Their proposal: Pay bondholders and Social Security recipients first. Some GOP lawmakers add active-duty military to the list. If Treasury doesn't have enough money on hand to pay any of those three things on a given day, some proposals would give Treasury limited authority to borrow just enough to make up the difference.
Treasury, by contrast, has repeatedly rejected such proposals.
"Any plan to prioritize some payments over others is simply default by another name," Treasury Secretary Jack Lew wrote in a letter to lawmakers.
One thing is certain: Failure to raise the debt ceiling on time will cause a cash crunch -- and a cascade of problems.
Automated payment systems would have to be overhauled: The Treasury pays millions of bills every day. It pays interest to bond investors from one computer system and makes all other payments from another.
So technically it may be possible to at least prioritize interest payments since they're processed separately. But it would be much harder to prioritize everything else.
"Treasury's systems are not designed to allow picking and choosing. Payments are automatically made as they come due," former Congressional Budget Director Donald Marron told Congress last week.
Indeed, analysts at the Bipartisan Policy Center think a massive reprogramming of Treasury's payment operations may be impossible.
Late payments would pile up: Even if it could reprogram its systems to allow for prioritization, Treasury still won't have enough cash on hand.
Between Oct. 18 and Nov. 15, Treasury is likely to run about $106 billion short of what's owed, according to a Bipartisan Policy Center analysis. Translation: It wouldn't be able to make a third of all payments due.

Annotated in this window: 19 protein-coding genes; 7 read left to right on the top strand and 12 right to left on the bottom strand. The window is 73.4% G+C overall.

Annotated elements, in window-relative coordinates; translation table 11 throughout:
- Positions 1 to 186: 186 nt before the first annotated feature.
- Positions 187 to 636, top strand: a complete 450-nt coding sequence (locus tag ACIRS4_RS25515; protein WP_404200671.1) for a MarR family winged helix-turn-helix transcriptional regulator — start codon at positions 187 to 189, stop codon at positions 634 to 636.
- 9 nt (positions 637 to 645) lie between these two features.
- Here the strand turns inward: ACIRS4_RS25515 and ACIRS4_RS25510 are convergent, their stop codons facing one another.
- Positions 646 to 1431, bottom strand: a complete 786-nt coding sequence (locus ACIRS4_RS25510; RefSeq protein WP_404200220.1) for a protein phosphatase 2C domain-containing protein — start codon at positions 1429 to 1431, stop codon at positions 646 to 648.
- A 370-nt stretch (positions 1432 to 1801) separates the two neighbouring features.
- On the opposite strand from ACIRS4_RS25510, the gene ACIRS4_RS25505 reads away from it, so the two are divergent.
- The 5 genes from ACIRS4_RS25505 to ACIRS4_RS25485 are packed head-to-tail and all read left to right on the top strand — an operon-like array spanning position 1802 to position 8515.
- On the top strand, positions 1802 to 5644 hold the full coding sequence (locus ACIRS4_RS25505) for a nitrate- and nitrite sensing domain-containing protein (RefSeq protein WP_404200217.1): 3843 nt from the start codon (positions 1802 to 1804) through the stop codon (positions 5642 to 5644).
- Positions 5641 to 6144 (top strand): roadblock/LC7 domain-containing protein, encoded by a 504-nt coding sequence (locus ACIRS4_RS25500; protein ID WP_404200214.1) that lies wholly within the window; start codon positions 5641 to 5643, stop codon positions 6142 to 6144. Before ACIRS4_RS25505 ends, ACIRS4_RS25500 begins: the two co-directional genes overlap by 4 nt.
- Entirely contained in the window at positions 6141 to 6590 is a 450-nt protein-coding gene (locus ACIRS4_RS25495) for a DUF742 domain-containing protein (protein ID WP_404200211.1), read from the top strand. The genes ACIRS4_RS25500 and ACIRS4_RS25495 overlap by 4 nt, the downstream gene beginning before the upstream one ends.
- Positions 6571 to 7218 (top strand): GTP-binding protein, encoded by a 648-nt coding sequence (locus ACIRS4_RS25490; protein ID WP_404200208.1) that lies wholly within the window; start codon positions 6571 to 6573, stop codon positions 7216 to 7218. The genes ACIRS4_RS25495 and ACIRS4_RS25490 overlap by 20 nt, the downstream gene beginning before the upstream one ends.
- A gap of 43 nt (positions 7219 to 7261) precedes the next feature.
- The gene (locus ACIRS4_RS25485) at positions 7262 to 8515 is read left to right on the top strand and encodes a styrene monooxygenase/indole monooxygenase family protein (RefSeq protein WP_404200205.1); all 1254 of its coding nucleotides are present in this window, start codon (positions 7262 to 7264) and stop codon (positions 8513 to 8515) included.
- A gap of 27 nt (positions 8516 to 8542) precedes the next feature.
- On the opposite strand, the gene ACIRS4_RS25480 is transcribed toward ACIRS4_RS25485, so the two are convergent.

So Treasury will have two main options, both awful: It could either pay some bills in full and delay others; or it could delay all payments due on a given day until it has enough money on hand to pay them all.
Senior Treasury officials indicated in an inspector general's report that the second option would be the most likely and least harmful of the two. But it's hardly painless.
Depending on how long the debt ceiling standoff lasts, delays could quickly grow from a day or two to several weeks.
"Either approach would damage the economy. Federal employees, contractors, program beneficiaries, businesses and state and local governments would find themselves suddenly short of expected cash, causing a ripple effect through the economy," said Marron, who is now director of economic policy initiatives at the Urban Institute.
Deciding who gets paid and who gets stiffed is a perilous game: Who deserves to be paid more? Senior citizens, disabled veterans, families who rely on food stamps or small business owners whose federal contracts provide a large chunk of revenue?
Every bill and benefit that Treasury pays represents a legal obligation that the United States has incurred.
Favoring some over others could create a minefield of lawsuits, penalties and other assorted messes.
It would also mean Treasury would be subject to accusations of politically choosing winners over losers.
To say nothing of the fact that paying some but not all of what the federal government owes would harm the economy and likely upend markets.
"If the confidence in the reliability of [U.S.] payments were cast into doubt, then the consequences for the budget, for the U.S. economy, for the U.S. and global financial systems could be large and lasting and very damaging," Douglas Elmendorf, the current CBO director, told Congress Thursday.
It would also do great damage to America's reputation. It will be very hard to justify to anyone why the world's largest economy and richest country is willfully choosing not to pay what it owes.
"As every other nation understands, if you need to borrow you can only hurt yourself by scaring your creditors," Marron said.
Even worse, he added, "[it] contributes to the perception that the United States does not know how to govern itself."